Re-Enlistment and Rejoining the MilitaryUpdated: November 9, 2022
You may want to rejoin the military after your discharge for many reasons. You might miss the camaraderie or you may want to re-enlist for financial, insurance or other benefits.
No matter your reason, rejoining the military isn’t as simple as filling out an application and picking up where you left off. You might even have to go back to basic training.
Here’s what to expect if you’re considering re-enlisting in the military.
Re-Entry (RE) Codes
Re-entry or reenlistment (RE) codes determine your eligibility to rejoin the military.
For example, you can rejoin the Army with few issues if you left with an RE-1 re-entry code (or any of its variants), according to Army Regulation (AR) 601-210, “Regular Army and Reserve Components Enlistment Program.”
You may be ineligible with an RE-2 re-entry code unless you meet specific qualifications first, like taking another ASVAB test or meeting branch height and weight standards. An RE-3 code means you can’t reenlist without a waiver for a condition or situation specified in your separation code.
Separation Codes Matter
Your separation code tells your recruiter what they must prove to get you back into the military and may determine if a recruiter will pursue your case.
Together with your RE code, your separation code determines your eligibility to reenlist and how easily you’ll be able to get any needed reenlistment waivers.
For example, suppose you get a JFV separation code (physical condition, but not a disability that interferes with duty performance) with an RE-3 re-entry code. In that case, you’ll need a general surgeon’s waiver and several medical evaluations to prove you can perform the duties of your job in the military.
It’s a lot of paperwork. Some recruiters may be hesitant to take your case, while others may specialize in helping service members re-enter the military. Shop around for the best recruiter for your situation. You may even find your new home in a different branch of service.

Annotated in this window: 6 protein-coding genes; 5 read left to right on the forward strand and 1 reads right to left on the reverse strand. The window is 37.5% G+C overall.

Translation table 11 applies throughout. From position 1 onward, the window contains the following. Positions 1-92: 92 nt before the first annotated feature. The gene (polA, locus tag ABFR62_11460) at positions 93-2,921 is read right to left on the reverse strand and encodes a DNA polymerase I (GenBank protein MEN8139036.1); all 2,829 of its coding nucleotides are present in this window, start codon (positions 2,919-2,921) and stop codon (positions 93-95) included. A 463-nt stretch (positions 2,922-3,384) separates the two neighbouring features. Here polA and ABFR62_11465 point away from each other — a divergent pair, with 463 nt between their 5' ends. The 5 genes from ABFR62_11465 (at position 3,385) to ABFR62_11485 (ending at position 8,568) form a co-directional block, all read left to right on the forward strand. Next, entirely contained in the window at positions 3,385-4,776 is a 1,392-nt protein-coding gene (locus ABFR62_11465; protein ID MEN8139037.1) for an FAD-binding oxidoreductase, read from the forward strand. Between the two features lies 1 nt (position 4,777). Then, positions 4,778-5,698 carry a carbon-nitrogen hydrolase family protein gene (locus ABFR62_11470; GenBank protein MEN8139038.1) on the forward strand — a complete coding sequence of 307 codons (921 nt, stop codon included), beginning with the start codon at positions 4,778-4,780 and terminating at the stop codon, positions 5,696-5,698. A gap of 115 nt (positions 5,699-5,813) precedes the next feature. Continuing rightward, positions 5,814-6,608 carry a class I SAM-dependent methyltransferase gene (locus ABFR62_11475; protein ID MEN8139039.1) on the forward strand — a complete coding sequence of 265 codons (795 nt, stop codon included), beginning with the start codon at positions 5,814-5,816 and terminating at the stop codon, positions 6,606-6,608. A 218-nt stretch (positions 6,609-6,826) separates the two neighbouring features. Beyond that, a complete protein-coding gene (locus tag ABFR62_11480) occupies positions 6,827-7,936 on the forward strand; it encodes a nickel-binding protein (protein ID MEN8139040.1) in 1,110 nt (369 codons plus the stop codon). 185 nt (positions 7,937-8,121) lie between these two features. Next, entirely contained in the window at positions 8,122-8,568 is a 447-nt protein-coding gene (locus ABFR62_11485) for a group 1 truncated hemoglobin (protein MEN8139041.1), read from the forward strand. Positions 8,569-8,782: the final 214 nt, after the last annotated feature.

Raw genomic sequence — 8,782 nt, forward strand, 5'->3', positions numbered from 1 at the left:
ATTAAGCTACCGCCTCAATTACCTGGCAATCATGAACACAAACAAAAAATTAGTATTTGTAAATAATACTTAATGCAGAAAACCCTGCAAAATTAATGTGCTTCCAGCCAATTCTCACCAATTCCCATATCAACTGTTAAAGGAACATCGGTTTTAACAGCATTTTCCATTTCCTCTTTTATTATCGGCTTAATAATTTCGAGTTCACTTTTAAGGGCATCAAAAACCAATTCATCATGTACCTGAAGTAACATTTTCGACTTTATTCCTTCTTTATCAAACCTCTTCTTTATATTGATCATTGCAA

What Is Required to Re-enlist (Aside from RE Codes)
Besides your separation and re-entry codes, your type of discharge (honorable, other than honorable, bad conduct or dishonorable) can also significantly impact your eligibility to rejoin. Consider special prior-service placements, as your re-enlistment also depends on whether the branch of service you are trying to join has a position open that you can fill.
Military enlistments and reenlistments are also subject to age limits. Each branch of service has its own method for calculating enlistment age for those with prior service.
For example, Marine Corps recruiters subtract recruits’ prior service time from their age. So a 39-year-old Marine would be considered 29 and wouldn’t need an age waiver, according to the Marines website.
Here are the new recruit age limits for each branch of service, according to USA.gov:
- Marines: 28
- Coast Guard: 31
- Army: 35
- Navy: 39
- Air Force: 39
- Space Force: 39
What About Basic Training?
You may not need to return to basic training if you have prior service. Each branch has its own criteria for what counts as prior service.
The Army, for example, defines prior service personnel as those with “180 days or more on active duty as a member of the Armed Forces,” according to Army Regulation 612-201, “Initial Military/Prior Service Trainee Support.”
Many military branches also consider the time you’ve spent away from service as a factor.
For example, Air Force prior service recruits “must not have a break in service exceeding six years,” according to the Air Force website.
Here are the general guidelines for each branch about whether you’ll need to return to basic training if you qualify as a prior service member:
- Marines: Service members from other service branches are considered new enlistees and will need to return to basic training, according to, MCO P1100.72C, Military Personnel Procurement Manual, Volume 2, Enlisted Procurement.” Recruit training is not required for former members of the Marines Corps who completed recruit training or The Basic School.